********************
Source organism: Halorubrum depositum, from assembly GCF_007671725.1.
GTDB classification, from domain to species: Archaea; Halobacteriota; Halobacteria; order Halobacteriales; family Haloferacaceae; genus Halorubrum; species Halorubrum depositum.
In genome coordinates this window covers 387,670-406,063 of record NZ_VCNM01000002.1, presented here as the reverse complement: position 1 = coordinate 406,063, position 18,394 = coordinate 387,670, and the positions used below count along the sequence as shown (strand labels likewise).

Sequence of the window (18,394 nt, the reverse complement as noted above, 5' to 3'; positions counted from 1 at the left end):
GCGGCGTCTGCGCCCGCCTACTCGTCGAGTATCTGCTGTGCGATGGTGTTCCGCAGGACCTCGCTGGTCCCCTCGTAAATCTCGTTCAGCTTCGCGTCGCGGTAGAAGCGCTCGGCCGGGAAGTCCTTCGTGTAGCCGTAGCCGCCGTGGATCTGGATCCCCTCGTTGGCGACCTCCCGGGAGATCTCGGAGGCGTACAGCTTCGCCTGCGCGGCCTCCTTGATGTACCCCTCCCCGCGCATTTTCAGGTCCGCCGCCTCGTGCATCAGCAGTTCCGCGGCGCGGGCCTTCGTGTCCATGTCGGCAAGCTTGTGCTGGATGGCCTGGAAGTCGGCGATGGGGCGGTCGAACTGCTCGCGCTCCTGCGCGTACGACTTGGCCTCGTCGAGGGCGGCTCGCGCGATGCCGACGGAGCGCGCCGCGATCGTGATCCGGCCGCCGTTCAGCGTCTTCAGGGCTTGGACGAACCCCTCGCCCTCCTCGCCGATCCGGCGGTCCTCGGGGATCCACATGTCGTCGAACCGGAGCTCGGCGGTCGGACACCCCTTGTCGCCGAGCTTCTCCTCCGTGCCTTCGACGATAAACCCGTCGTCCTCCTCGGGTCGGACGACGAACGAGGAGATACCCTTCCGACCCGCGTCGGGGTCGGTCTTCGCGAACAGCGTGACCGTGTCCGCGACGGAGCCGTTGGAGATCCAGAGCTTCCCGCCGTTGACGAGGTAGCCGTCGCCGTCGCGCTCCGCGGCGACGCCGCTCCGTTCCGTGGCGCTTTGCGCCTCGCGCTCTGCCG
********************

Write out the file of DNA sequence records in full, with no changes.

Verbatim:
Source organism: Halorubrum depositum, from assembly GCF_007671725.1.
GTDB classification, from domain to species: Archaea; Halobacteriota; Halobacteria; order Halobacteriales; family Haloferacaceae; genus Halorubrum; species Halorubrum depositum.
In genome coordinates this window covers 387,670-406,063 of record NZ_VCNM01000002.1, presented here as the reverse complement: position 1 = coordinate 406,063, position 18,394 = coordinate 387,670, and the positions used below count along the sequence as shown (strand labels likewise).

Sequence of the window (18,394 nt, the reverse complement as noted above, 5' to 3'; positions counted from 1 at the left end):
GCGGCGTCTGCGCCCGCCTACTCGTCGAGTATCTGCTGTGCGATGGTGTTCCGCAGGACCTCGCTGGTCCCCTCGTAAATCTCGTTCAGCTTCGCGTCGCGGTAGAAGCGCTCGGCCGGGAAGTCCTTCGTGTAGCCGTAGCCGCCGTGGATCTGGATCCCCTCGTTGGCGACCTCCCGGGAGATCTCGGAGGCGTACAGCTTCGCCTGCGCGGCCTCCTTGATGTACCCCTCCCCGCGCATTTTCAGGTCCGCCGCCTCGTGCATCAGCAGTTCCGCGGCGCGGGCCTTCGTGTCCATGTCGGCAAGCTTGTGCTGGATGGCCTGGAAGTCGGCGATGGGGCGGTCGAACTGCTCGCGCTCCTGCGCGTACGACTTGGCCTCGTCGAGGGCGGCTCGCGCGATGCCGACGGAGCGCGCCGCGATCGTGATCCGGCCGCCGTTCAGCGTCTTCAGGGCTTGGACGAACCCCTCGCCCTCCTCGCCGATCCGGCGGTCCTCGGGGATCCACATGTCGTCGAACCGGAGCTCGGCGGTCGGACACCCCTTGTCGCCGAGCTTCTCCTCCGTGCCTTCGACGATAAACCCGTCGTCCTCCTCGGGTCGGACGACGAACGAGGAGATACCCTTCCGACCCGCGTCGGGGTCGGTCTTCGCGAACAGCGTGACCGTGTCCGCGACGGAGCCGTTGGAGATCCAGAGCTTCCCGCCGTTGACGAGGTAGCCGTCGCCGTCGCGCTCCGCGGCGACGCCGCTCCGTTCCGTGGCGCTTTGCGCCTCGCGCTCTGCCG